is no doubt that the draft is teeming with BIG-time talent.
And with the departure of wide receiver Emmanuel Sanders being imminent,
the need to get a reliable and, as we quoted Pittsburgh Post-Gazette's
Gerry Dulac as saying, a "big" or at least a "big-play" receiver.
the weeks since writing that, though, I've fallen out of love with
Florida State WR Kelvin Benjamin, but only with regard to the Steelers.
"A rare combination of size (6'5", 240 LBs, 4% body fat) and speed
(4.61/40)....(who is) a physical mismatch vs. defensive backs and
linebackers" is someone who'll still likely go in the first round.
Just not for the Steelers.
say that partly because if the Steelers' plethora of needs on defense -
so if a WR is drafted first, he'd better be game-ready.
we say it mainly because of the raw aspect of his game, including his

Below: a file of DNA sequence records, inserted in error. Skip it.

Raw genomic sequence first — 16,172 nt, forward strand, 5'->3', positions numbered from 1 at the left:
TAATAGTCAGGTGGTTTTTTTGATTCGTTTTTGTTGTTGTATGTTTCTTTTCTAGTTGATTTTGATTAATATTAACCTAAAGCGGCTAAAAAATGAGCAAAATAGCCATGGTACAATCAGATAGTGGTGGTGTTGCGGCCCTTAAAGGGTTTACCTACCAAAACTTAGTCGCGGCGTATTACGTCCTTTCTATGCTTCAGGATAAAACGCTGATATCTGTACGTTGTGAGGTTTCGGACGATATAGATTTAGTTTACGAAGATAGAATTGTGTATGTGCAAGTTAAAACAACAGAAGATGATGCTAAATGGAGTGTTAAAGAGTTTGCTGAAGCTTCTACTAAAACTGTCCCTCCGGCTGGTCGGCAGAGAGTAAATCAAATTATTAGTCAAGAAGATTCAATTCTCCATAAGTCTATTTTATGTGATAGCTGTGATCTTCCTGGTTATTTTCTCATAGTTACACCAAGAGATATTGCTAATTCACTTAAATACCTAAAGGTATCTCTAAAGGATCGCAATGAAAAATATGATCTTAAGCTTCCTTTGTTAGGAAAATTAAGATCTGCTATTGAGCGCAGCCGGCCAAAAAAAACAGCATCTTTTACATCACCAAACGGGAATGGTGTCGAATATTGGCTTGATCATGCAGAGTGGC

propensity for drops, that lends itself to more of a bottom of the
1st-round selection. We in no way think he'll be a bust (Jerry Rice had a
problem with drops in college too), just that he may not be the best
fit for the Steelers.
Antonio Brown and soon-to-be re-signed Jerricho Cotchery being the only
wide receivers to be counted on, and Heath Miller being the only true
tight end receiving option, who do the Steelers turn to as those
potential game-ready candidates come May?
Evans, WR, Texas A&M: 6'5", 231 LBs, 4.53/40, 37" vertical jump, 65
receptions, 1,322 yards, 12 touchdowns (1st round) - On March 5, Brian
T. Smith of the Houston Chronicle tweeted (@ChronBrianSmith) that he
hears that Evans hears he's a top-five guy: "#Texas A&M's Mike Evans
said he's hearing more and more he could be a top-10 pick in #NFL
draft. Met with 20 teams at combine."
so, that's bad for the Steelers. If It Ain't Steel has thought this all